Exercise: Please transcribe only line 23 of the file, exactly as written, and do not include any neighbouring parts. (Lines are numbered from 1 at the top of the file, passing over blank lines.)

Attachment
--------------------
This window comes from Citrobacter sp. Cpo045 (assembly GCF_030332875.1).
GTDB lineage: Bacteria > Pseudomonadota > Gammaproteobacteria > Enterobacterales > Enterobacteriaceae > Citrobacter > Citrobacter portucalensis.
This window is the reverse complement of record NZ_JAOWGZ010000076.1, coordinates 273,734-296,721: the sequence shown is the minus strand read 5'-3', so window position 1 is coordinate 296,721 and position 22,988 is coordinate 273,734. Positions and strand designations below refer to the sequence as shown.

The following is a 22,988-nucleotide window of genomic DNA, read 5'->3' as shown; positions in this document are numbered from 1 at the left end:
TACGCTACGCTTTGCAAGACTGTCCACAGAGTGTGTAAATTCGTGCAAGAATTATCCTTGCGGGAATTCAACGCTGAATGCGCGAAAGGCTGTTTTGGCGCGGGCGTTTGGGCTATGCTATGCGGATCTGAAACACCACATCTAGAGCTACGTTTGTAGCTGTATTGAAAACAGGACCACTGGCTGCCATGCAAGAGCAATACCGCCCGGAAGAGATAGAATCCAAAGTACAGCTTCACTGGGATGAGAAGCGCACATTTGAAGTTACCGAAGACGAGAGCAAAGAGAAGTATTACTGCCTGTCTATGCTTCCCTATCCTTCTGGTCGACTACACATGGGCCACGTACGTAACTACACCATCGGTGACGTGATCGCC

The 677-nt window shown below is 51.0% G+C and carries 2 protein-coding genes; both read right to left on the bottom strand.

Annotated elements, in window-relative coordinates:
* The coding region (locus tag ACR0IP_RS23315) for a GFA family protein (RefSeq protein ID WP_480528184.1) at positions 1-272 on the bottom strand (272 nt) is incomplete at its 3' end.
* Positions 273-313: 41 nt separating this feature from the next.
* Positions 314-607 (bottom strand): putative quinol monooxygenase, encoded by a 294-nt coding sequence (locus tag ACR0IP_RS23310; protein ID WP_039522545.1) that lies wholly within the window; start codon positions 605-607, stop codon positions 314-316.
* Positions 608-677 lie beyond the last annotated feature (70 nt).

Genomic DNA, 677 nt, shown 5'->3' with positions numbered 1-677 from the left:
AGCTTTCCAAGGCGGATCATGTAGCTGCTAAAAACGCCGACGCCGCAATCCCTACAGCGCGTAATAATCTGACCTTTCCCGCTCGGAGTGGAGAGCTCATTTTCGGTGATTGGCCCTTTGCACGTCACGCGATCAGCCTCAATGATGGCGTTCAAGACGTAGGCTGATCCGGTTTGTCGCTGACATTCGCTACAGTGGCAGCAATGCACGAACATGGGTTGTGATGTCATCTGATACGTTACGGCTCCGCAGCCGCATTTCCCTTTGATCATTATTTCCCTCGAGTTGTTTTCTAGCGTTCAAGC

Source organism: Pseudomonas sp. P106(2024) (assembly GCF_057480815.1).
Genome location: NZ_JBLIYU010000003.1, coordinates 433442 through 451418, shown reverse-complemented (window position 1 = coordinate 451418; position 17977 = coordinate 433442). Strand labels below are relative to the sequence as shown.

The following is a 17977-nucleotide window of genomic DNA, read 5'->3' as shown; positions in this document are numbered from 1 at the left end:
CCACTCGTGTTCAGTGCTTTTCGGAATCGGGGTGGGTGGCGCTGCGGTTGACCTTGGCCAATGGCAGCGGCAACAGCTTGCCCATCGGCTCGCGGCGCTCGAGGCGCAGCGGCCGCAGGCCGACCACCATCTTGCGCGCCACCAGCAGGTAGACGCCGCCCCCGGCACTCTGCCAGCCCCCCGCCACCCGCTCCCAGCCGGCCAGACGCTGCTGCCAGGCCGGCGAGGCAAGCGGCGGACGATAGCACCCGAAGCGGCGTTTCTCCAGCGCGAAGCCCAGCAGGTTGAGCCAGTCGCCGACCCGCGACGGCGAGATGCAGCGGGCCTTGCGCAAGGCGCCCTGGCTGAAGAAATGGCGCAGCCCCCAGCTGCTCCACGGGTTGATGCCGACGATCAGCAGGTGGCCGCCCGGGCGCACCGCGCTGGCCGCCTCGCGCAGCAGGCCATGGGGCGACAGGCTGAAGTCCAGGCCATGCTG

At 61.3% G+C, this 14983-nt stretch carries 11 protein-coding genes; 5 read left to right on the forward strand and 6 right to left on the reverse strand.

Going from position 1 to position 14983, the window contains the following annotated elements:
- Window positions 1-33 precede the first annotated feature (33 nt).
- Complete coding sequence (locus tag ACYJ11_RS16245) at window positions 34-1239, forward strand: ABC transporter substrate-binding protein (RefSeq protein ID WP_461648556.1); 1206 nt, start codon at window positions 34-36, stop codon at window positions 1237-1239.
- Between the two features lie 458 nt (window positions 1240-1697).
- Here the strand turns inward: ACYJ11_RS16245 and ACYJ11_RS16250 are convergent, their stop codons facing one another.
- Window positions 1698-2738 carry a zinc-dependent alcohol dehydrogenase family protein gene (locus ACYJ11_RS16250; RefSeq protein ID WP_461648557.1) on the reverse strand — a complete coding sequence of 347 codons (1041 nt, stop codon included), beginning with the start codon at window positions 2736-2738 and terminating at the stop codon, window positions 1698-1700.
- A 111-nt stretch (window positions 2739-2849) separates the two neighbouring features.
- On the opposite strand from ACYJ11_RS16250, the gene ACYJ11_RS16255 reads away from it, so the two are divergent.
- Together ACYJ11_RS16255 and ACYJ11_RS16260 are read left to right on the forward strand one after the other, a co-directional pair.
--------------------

- Here the strand turns inward: ACYJ11_RS16245 and ACYJ11_RS16250 are convergent, their stop codons facing one another.